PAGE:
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United States of America v. Alex Koschtschuk

August 1, 2011

UNITED STATES OF AMERICA,
v.
ALEX KOSCHTSCHUK, ET AL., DEFENDANTS.



The opinion of the court was delivered by: Jeremiah J. Mccarthy United States Magistrate Judge

DECISION AND ORDER

By motion docketed on July 1, 2011 [549],*fn1 defendant Martin Whiteford seeks expansion of the scope of the evidentiary hearing which concluded on June 17, 2011, and disclosure of portions of the grand jury proceedings. The government opposes the motion [560]. Oral argument was held on July 28, 2011 [571]. For the following reasons, the motion is granted.

BACKGROUND

The relevant procedural history of this case is outlined in my March 10, 2011 Decision and Order [466], and need not be repeated here. In accordance with that Decision and Order, a hearing in connection with defendants' Franks*fn2 and "outrageous government conduct" claims was held on April 27, 29 and June 15, 16 and 17, 2011 [539, 540, 555, 569, 570]. Based upon evidence developed during the hearing, on June 17, 2011 counsel for defendant Whiteford orally moved for expansion of the scope of the hearing [570, pp.704-06, 857 et seq.], and the other defendants joined in that oral motion [570, p.707]. This written motion followed.

In support of his motion, defendant focuses on the April 28, 2009 grand jury testimony by FBI Special Agent ("SA") Kenneth Jensen, Jr. in response to a question from AUSA

Anthony Bruce concerning the August 20, 2008 axe handle assault on Kingsmen Motorcycle Club member Eugene Siminski:

Q: "My understanding, Mr. Ignasiak was along for the ride but did not participate in the incident?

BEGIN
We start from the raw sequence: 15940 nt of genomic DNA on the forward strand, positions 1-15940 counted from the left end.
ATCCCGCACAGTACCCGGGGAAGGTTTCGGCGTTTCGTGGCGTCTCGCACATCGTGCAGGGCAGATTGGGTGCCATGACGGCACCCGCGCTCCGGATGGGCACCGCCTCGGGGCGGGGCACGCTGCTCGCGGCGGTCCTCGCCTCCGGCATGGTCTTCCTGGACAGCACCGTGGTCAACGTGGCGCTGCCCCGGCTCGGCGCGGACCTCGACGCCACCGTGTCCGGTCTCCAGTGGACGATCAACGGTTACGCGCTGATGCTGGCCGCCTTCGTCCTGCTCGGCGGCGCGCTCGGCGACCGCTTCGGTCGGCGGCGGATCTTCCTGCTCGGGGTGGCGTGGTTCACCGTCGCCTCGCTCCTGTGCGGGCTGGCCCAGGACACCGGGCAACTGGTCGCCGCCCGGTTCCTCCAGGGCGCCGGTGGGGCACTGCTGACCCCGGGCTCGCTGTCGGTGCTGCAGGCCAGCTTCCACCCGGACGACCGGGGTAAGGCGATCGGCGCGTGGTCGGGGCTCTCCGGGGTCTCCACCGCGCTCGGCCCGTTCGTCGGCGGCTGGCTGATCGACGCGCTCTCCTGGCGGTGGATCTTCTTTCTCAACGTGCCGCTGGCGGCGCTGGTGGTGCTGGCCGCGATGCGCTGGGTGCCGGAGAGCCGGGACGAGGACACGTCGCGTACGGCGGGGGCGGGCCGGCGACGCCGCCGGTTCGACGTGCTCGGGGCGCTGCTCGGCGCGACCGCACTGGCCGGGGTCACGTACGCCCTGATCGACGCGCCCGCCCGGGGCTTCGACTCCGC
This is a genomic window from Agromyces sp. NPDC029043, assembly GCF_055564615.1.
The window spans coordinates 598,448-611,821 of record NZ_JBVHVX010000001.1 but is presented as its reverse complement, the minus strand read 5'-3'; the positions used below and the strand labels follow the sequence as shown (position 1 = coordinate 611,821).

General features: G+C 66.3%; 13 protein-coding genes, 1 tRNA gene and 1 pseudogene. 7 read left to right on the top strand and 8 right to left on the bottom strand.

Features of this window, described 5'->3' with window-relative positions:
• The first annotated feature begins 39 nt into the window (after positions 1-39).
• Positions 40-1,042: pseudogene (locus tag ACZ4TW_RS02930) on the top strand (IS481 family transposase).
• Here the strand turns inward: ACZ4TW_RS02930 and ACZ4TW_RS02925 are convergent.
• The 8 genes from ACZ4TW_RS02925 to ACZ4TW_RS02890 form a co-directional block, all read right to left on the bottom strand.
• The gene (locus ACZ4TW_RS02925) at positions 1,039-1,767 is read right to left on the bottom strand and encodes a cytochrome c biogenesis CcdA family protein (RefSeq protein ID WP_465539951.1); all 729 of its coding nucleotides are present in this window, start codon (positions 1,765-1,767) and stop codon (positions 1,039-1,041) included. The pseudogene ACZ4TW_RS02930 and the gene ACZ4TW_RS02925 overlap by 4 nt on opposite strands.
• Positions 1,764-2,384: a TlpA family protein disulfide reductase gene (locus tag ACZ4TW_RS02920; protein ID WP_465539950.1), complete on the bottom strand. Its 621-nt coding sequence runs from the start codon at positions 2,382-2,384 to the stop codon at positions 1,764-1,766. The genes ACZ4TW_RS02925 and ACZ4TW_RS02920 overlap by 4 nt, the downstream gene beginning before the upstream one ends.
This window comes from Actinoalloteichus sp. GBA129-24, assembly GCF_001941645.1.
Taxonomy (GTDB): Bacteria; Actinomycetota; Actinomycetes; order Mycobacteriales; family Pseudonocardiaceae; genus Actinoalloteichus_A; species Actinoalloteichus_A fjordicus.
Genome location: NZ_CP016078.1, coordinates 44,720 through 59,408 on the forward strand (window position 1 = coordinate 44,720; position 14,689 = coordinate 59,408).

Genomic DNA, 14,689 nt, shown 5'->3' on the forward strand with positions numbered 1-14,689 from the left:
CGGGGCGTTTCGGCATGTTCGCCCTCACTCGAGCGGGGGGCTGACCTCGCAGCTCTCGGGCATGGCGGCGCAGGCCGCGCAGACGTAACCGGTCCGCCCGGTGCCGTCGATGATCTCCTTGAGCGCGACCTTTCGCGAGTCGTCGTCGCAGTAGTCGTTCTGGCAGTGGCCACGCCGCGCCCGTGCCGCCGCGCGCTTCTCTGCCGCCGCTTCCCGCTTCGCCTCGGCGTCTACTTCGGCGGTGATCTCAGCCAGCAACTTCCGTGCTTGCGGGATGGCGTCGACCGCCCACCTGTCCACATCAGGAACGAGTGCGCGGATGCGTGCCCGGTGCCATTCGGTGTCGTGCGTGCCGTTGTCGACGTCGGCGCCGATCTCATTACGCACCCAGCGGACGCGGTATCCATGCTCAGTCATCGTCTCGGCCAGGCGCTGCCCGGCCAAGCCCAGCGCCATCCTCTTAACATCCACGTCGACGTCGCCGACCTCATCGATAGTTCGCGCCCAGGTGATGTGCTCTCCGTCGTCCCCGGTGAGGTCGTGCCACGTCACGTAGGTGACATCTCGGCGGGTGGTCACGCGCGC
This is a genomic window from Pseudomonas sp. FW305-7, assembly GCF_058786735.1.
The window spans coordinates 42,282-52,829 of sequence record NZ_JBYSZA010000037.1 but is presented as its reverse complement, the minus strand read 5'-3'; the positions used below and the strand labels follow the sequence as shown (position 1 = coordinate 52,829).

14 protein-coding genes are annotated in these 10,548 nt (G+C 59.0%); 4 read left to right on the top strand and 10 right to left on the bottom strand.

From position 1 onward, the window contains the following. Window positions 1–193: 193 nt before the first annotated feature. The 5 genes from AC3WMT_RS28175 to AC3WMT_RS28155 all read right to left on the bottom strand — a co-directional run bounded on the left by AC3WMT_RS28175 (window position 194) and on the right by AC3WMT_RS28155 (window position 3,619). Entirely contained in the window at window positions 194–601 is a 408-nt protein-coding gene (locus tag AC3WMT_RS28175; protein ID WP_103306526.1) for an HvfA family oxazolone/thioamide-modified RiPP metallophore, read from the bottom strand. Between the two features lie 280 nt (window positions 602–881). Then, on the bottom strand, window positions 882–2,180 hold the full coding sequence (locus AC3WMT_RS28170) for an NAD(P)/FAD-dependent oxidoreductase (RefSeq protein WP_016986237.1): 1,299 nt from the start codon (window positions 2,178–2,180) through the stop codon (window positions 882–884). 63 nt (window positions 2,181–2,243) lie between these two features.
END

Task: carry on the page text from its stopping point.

A: Yes, in a manner of speaking." LaTona Affidavit [549], ¶10.

Defendant suggests that "if David Ignasiak's participation in the August 20, 2008 attack was known by Mr. Bruce, then he deliberately and intentionally elicited false testimony before the grand jury". Id., ¶11. He argues that "those defendants named in Counts 8 and 9 [of the Third Superseding Indictment] have been prejudiced as the prosecutorial misconduct substantially influenced the grand jury's decision to indict and there also is grave doubt that the decision to indict was unaffected by the misconduct". Id., ¶23 (citing Bank of Nova Scotia v. United States, 487 U.S. 250, 256 (1988)). Defendant also argues that these misrepresentations warrant the taking of additional testimony in connection with defendants' Franks and "outrageous government conduct" claims.

In opposing the motion, the government did not offer affidavits by either SA Jensen or AUSA Bruce to explain or vouch for the accuracy of their April 28, 2009 grand jury exchange. Instead, it argues that since other witnesses subsequently testified as to Ignasiak's involvement in the assault, the grand jury could not have been misled. Government's Memorandum in Response [560], pp.3-9.

ANALYSIS

A. Was False Testimony Knowingly Presented to the Grand Jury on April 28, 2009? Needless to say, defendant's suggestion that AUSA Bruce "deliberately and intentionally elicited false testimony before the grand jury" is a grave accusation. While I am reluctant to conclude that an FBI agent may have knowingly offered false testimony to a grand jury, or that an Assistant U.S. Attorney may have knowingly elicited that testimony, the evidence submitted to me thus far is troubling, to say the least.

It is undisputed that on August 21, 2008 (the day after the assault on Siminski), Ignasiak delivered to SA Jensen and SA Frank Runles a recording of the preceding day's events surrounding the assault on Siminski. During the hearing before me, SA Jensen testified that he listened to the recording when he was preparing his October 22, 2008 affidavit to Judge Skretny in support of a Title III warrant [569, p.614]. At oral argument of this motion, AUSA Bruce acknowledged that he "knew the contents of the recording" at the time he posed his question to SA Jensen on April 28, 2009. *fn3

The government admits that "from the recording of the incident, it is clear that Ignasiak was fully involved in giving directions to former co-defendant Paul Roorda as he (Roorda) tried to maneuver the vehicle close enough to Siminski so that the passengers could easily get out and assault Siminski". Government's Memorandum in Response [560], p.4. SA Jensen admitted hearing Ignasiak stating "hurry up - get behind him - pull up - ready, let's go" [555, p.338]. He knew that Ignasiak was "participating in an assault" [569, p.671]; in ...


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